Sustainability a growing concern for businessesSupply chain optimization has long been a concern for businesses, but lately supply chain sustainability is an equally important issue. Companies work with suppliers across the globe to ensure they're getting the best deals on their raw materials. However, recent concerns about environmental sustainability have some businesses reworking their procurement and manufacturing processes to ensure their practices are sustainable.

Sustainability a growing problem
There are many sustainability issues facing businesses today. Environmental issues such as climate change, pollution and wasteful use of natural resources are concerns for many. Other problems involve human rights abuses and political turmoil. Because there are so many aspects to this growing movement, it can be difficult to put into place policies that will solve all sustainability issues.

Advocacy group Ceres determined that because this issue is gaining traction with the public and governments across the world, it may encourage more companies to jump on the bandwagon and publicize new sustainability efforts.

"With the regulatory, reputational, legal and operational risks associated with sustainability issues rising, companies must understand how every one of their suppliers is performing on key environmental, social and governance metrics," wrote Ceres corporate program director Amy Augustine.

Concerns leading to new business practices
Implementing sustainable business practices can be a great public relations move, but it is hard for some global corporations to measure their results. Enormous companies often work with multiple suppliers, and it can be difficult for them to gauge another corporation's sustainability practices. Corporations that have huge global supply chains may even find it difficult to monitor their own sustainability.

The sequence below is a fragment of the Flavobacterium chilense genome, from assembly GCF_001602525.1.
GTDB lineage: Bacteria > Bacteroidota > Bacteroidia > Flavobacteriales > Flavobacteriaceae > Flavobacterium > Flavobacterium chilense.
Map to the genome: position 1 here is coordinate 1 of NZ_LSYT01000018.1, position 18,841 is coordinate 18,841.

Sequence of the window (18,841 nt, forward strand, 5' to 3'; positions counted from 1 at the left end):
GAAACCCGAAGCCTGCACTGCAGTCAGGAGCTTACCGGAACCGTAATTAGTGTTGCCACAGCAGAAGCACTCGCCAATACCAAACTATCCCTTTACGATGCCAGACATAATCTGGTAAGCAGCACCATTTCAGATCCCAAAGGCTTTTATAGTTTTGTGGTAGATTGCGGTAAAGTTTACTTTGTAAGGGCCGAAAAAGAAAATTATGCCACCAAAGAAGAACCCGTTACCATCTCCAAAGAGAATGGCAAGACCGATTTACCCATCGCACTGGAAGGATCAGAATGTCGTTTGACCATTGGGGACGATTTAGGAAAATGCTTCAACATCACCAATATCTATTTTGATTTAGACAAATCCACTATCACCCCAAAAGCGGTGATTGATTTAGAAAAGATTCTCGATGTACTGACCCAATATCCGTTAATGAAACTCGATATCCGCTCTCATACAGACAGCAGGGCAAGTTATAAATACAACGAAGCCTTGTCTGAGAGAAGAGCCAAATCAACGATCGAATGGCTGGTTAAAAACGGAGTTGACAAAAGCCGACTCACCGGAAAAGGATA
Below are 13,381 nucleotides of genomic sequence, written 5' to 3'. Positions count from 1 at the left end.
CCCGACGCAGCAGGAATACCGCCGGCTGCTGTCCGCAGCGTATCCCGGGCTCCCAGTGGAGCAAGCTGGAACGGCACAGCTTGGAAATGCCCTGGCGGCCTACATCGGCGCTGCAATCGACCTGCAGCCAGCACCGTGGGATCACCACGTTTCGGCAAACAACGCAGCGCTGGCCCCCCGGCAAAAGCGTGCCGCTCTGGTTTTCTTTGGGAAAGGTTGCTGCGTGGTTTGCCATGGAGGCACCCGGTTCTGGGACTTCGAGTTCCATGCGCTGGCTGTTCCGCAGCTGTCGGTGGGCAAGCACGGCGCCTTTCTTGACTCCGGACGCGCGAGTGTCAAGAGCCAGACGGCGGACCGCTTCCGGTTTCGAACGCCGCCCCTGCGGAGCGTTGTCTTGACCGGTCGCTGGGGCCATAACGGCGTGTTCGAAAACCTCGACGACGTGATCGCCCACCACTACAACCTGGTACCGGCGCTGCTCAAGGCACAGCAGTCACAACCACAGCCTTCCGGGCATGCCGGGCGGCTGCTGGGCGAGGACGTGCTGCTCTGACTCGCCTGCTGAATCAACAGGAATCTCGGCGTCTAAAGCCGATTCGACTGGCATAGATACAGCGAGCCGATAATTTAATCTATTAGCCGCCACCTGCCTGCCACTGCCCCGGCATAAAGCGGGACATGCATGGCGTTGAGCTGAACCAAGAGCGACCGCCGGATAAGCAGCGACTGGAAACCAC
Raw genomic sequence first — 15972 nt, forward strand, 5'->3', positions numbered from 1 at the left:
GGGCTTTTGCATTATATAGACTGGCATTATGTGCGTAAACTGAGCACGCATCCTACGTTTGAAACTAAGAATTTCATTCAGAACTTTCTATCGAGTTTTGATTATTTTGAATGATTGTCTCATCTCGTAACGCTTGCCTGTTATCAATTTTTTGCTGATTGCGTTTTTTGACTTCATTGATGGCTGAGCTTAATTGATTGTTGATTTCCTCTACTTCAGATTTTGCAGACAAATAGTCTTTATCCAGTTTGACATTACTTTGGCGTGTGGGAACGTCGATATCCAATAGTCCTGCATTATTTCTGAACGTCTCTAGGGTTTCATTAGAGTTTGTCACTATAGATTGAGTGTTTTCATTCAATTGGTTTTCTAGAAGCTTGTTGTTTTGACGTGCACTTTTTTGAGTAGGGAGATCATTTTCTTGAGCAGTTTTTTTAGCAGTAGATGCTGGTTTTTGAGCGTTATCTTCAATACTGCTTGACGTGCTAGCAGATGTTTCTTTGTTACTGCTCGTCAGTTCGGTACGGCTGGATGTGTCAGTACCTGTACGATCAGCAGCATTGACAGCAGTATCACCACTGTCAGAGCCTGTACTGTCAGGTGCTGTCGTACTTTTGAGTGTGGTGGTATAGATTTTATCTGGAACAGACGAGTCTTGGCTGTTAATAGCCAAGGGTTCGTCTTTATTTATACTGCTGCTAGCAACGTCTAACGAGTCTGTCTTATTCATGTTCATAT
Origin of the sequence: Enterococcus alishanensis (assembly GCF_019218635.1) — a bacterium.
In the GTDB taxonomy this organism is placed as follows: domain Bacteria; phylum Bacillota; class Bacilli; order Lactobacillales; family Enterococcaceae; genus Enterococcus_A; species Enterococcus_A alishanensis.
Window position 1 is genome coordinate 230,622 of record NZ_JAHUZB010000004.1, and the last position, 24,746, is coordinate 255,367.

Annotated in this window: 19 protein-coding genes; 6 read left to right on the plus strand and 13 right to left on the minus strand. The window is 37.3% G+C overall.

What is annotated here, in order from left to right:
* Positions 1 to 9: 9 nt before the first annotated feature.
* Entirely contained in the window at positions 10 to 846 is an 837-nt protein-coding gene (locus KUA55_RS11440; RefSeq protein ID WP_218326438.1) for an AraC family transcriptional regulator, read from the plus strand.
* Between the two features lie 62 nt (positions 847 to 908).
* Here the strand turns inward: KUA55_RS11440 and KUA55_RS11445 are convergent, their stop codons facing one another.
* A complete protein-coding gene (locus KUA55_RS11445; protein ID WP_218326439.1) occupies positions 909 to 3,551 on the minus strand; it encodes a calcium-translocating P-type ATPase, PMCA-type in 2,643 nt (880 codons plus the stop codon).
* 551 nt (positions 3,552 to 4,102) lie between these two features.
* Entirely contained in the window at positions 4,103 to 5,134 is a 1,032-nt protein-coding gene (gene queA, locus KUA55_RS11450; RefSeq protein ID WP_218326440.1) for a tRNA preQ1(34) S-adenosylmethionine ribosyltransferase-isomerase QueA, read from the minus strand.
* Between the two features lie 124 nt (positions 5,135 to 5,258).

Ceres conducted a yearlong survey to determine the best practices in supply chain sustainability. Out of 600 major U.S. corporations questioned, more than 70 percent took minimal or no steps to ensure their suppliers had policies regarding environmental or human rights policies.

However, more industries and individual companies are coming up with techniques for evaluating suppliers and determining if they can ensure the sustainability of their materials and processes. More businesses are publicly committing to increasing sustainable practices, such as cutting down on water use, installing green technologies, improving worker conditions and using green materials.

The "greening" of supply chains may be hindered by the complexity and lack of transparency throughout the system. However, more companies are working diligently to ensure their sourcing strategies, shipping methods and materials are more sustainable than in the past.
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